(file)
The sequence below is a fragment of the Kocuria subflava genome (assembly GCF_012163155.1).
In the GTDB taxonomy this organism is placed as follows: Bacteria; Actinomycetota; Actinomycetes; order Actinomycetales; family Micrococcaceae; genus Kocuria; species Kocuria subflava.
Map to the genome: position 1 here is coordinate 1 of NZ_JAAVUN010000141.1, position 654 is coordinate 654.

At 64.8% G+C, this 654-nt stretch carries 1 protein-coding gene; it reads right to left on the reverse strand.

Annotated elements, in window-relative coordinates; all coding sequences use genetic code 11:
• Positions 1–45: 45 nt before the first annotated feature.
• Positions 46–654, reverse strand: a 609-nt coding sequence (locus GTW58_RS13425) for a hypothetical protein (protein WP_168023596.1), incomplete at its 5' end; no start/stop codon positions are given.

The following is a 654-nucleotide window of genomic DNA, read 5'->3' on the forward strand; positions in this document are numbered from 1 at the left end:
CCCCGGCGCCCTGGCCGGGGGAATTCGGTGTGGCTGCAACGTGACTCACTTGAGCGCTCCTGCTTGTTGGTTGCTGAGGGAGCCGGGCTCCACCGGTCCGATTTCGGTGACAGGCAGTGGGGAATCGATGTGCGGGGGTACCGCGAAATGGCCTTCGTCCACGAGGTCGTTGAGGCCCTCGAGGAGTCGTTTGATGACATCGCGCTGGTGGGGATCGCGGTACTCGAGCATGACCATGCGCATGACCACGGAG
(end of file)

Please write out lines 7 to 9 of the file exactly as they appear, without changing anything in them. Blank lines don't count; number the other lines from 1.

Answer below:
• Positions 46–654, reverse strand: a 609-nt coding sequence (locus GTW58_RS13425) for a hypothetical protein (protein WP_168023596.1), incomplete at its 5' end; no start/stop codon positions are given.

The following is a 654-nucleotide window of genomic DNA, read 5'->3' on the forward strand; positions in this document are numbered from 1 at the left end:
CCCCGGCGCCCTGGCCGGGGGAATTCGGTGTGGCTGCAACGTGACTCACTTGAGCGCTCCTGCTTGTTGGTTGCTGAGGGAGCCGGGCTCCACCGGTCCGATTTCGGTGACAGGCAGTGGGGAATCGATGTGCGGGGGTACCGCGAAATGGCCTTCGTCCACGAGGTCGTTGAGGCCCTCGAGGAGTCGTTTGATGACATCGCGCTGGTGGGGATCGCGGTACTCGAGCATGACCATGCGCATGACCACGGAG